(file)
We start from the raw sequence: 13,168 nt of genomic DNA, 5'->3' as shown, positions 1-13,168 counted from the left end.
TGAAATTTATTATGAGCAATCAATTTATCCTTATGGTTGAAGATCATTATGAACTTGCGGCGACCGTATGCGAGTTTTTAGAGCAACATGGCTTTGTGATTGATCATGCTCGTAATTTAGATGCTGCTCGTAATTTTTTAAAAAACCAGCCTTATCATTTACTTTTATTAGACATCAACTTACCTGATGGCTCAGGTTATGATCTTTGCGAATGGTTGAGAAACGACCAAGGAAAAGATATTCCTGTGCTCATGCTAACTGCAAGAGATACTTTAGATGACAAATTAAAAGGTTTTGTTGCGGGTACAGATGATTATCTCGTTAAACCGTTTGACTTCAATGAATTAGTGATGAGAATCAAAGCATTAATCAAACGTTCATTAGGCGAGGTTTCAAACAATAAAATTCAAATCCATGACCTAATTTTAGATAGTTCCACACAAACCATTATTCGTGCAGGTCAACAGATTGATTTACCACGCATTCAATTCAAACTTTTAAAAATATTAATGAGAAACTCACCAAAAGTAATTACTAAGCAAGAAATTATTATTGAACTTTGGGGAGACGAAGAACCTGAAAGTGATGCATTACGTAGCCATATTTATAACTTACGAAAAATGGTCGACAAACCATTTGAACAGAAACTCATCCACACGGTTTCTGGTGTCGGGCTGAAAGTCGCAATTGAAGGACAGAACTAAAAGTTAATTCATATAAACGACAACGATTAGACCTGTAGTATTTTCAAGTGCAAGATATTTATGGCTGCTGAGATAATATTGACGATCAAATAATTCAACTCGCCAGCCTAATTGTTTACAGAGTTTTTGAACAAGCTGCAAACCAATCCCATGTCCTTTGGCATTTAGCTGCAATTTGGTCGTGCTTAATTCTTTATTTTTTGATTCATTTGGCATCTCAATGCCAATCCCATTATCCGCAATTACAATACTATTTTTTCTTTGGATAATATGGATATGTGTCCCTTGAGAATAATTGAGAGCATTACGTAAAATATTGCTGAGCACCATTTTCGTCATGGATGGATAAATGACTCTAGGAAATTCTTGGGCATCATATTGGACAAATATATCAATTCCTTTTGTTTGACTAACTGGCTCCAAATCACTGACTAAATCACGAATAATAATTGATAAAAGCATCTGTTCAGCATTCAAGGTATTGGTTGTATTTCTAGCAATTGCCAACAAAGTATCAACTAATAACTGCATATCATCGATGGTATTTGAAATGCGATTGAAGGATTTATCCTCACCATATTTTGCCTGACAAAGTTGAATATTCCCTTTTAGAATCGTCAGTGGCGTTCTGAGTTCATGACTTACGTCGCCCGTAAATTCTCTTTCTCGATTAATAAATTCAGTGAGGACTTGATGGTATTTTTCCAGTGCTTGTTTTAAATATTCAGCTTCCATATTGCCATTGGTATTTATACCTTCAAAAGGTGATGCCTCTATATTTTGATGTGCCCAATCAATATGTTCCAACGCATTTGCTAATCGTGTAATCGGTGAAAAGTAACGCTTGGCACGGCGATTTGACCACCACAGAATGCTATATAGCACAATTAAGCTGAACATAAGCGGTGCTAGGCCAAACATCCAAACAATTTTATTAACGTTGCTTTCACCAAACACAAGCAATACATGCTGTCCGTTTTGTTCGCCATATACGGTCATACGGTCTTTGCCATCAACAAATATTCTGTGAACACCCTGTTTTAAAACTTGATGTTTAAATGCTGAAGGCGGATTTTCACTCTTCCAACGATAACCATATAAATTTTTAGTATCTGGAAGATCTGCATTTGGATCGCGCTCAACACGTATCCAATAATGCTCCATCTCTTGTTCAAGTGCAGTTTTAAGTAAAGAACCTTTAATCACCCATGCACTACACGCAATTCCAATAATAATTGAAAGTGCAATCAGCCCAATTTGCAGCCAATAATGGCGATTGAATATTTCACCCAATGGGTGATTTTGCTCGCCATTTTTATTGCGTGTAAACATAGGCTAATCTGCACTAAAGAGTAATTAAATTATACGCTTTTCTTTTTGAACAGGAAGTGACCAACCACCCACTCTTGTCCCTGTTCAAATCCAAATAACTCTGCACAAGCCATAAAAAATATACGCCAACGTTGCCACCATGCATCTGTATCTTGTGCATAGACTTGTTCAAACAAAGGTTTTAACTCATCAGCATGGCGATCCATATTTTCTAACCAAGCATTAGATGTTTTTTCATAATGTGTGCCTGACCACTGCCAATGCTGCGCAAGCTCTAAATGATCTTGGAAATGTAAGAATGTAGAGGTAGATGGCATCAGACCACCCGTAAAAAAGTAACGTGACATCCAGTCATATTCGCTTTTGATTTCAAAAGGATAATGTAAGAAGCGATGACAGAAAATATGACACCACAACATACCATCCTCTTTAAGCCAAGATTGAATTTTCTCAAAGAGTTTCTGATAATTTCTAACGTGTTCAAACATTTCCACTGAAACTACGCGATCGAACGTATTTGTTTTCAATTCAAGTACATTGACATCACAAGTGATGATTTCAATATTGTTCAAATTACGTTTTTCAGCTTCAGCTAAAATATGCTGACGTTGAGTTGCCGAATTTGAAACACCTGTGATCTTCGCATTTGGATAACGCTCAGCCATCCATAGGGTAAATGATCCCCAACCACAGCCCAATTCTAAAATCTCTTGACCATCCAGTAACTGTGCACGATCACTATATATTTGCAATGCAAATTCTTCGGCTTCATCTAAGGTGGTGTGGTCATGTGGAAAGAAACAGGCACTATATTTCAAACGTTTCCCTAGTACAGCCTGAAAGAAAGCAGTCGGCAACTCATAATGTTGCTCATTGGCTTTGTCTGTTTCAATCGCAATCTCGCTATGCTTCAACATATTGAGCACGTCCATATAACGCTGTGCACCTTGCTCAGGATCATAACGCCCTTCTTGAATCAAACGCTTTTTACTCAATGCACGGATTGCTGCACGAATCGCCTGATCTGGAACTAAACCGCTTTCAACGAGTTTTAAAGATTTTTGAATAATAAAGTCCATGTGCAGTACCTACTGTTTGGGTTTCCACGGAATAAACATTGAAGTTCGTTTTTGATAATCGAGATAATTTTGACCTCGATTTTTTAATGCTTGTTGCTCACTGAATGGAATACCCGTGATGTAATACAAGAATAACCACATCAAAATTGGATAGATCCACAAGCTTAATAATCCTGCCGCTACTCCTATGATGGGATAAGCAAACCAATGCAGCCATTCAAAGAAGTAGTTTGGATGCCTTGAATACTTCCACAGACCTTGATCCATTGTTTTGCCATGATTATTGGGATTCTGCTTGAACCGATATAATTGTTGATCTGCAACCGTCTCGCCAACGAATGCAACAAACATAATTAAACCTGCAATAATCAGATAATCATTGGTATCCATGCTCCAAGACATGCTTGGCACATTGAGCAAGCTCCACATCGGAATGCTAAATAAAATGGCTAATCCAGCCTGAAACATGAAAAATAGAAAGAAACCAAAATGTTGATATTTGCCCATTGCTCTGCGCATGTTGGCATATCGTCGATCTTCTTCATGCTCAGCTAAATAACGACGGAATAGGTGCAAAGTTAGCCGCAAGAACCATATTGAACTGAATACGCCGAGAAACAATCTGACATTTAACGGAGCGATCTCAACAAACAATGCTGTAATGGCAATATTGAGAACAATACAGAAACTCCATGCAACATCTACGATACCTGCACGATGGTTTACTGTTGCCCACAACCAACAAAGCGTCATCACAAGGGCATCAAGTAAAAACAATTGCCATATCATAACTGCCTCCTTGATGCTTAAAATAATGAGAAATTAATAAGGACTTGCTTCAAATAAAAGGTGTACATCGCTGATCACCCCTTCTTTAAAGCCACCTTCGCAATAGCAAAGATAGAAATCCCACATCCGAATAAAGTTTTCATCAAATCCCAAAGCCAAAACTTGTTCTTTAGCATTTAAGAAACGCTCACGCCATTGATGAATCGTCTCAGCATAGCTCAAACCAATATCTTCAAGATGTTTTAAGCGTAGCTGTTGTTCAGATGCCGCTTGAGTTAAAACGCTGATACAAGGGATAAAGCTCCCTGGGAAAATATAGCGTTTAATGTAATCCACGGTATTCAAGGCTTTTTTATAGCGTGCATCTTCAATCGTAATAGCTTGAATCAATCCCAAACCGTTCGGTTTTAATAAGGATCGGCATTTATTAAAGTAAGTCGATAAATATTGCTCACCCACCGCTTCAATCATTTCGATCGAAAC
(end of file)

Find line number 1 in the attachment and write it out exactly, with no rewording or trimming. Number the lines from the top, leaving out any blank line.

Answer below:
We start from the raw sequence: 13,168 nt of genomic DNA, 5'->3' as shown, positions 1-13,168 counted from the left end.